Projects per year
The aim of this thesis is to investigate how is facilitation enacted in creative phases of the innovation process and to develop a theoretical understanding of its key aspects. The current literature on the topic has been, to a great extent, experience-based and practice-oriented, and thus the specific mechanisms and processes behind facilitation have not been previously explained. Further, due to a number of disparate descrip-tions, the conceptualisations of facilitator’s role often lack clarity and include many inconsistencies, posing challenges for both researchers and practitioners. In response to this gap, the main themes explored in this thesis are: facilitator’s neutrality, as a central feature of facilitation distinguishing it from other similar roles, the mechanisms behind facil-itation as a process, to provide a more in-depth understanding of the practice, as well as the influence of facilitation on teams during creative workshops within innovation, New Product Development (NPD) and design. These research topics are addressed through a mix of qualitative and quantitative methods within the three articles that constitute the core of this thesis. The qualitative research methods are prevailing be-cause of their suitability for theory building purposes and gaining a thorough understanding of the phenomenon under study, and include a single in-depth case study and a multiple case study combined with a protocol analysis of conversation patterns. The quantitative methods in-clude a repeated-measures experiment, conducted to test some elements of the framework proposed in the single case study. The findings con-firm previous research on facilitation as well as offer novel contribu-tions that extend the current literature and add to the development of the field. First, a new conceptualisation of neutrality in facilitation is proposed, which I term the ‘pro-active’ neutrality model, according to which facilitators are never entirely neutral but build a perception of neutrality over time by an active management of impartiality, equidis-tance and fairness across the three output dimensions: process, people and product (content). Importantly, while the criticality of neutrality in facilitation is acknowledged, it does not contradict the possibility of fa-cilitators occasionally contributing to the content, which might often be inspiring and beneficial for the team. Second, facilitator’s neutrality ex-pressed as low equidistance and high impartiality is shown to have a greater positive impact on perceived trustworthiness and cooperative behaviours of team members as the determinants of team trust, com-pared to the opposite approach. At the same time, the effects of facili-tator’s approach to neutrality on members’ trust to the facilitator and team potency were not significant. Third, the findings reveal a set of structures within facilitated creative workshops which are used by the facilitator to manage the process. A clear distribution of teamwork and taskwork between the facilitator and the team is displayed and the role of facilitator’s positive affect in transitions between the two is empha-sised. Overall, the thesis contributes substantially to extending the the-oretical knowledge on facilitation, primarily in the creative contexts of innovation and NPD, as well as offers a number of practical implica-tions. It makes a first step towards establishing a comprehensive facili-tation theory and supports the development of facilitation as a research field. Moreover, through the discussions of facilitation with respect to team processes and emergent states, it also adds to team research in general. Finally, by combining theories and concepts from different streams of literature, the findings can be considered rather universal and may be applied in other related fields such as mediation or leadership. From the practitioners’ perspective, the importance of neutrality in fa-cilitation as well as the awareness of facilitator’s impact on the team are highlighted. Professional facilitators are also advised to use specific workshop structures as well as positive affect to enhance the process, while organisational leaders and managers are encouraged to look at both internal and external facilitation as equally viable options.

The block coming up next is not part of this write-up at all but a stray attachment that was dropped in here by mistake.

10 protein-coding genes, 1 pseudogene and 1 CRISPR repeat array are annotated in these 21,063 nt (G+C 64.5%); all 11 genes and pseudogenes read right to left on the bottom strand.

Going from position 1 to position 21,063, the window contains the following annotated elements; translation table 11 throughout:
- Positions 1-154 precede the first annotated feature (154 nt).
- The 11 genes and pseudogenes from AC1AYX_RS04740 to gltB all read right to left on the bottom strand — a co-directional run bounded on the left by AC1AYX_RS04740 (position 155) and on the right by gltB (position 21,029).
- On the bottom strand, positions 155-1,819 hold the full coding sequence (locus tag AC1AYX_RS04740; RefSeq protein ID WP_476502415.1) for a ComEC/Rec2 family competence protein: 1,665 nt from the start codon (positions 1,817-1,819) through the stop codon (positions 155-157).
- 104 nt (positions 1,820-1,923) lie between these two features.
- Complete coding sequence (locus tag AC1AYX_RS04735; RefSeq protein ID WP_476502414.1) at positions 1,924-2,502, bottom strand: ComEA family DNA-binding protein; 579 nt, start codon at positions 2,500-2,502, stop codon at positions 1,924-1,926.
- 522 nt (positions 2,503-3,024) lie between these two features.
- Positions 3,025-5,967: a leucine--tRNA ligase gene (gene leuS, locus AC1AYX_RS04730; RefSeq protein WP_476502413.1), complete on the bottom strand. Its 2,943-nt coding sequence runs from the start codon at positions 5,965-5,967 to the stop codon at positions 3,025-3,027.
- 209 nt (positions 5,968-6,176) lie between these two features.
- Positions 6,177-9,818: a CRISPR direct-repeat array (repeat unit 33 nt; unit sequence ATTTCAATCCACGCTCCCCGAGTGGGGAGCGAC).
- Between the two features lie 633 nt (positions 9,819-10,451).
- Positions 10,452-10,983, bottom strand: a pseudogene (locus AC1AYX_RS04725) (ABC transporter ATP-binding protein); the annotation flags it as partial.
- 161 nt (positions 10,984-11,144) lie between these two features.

|Place of Publication||Kgs. Lyngby|
|Publisher||Technical University of Denmark|
|Number of pages||325|
|Publication status||Published - 2019|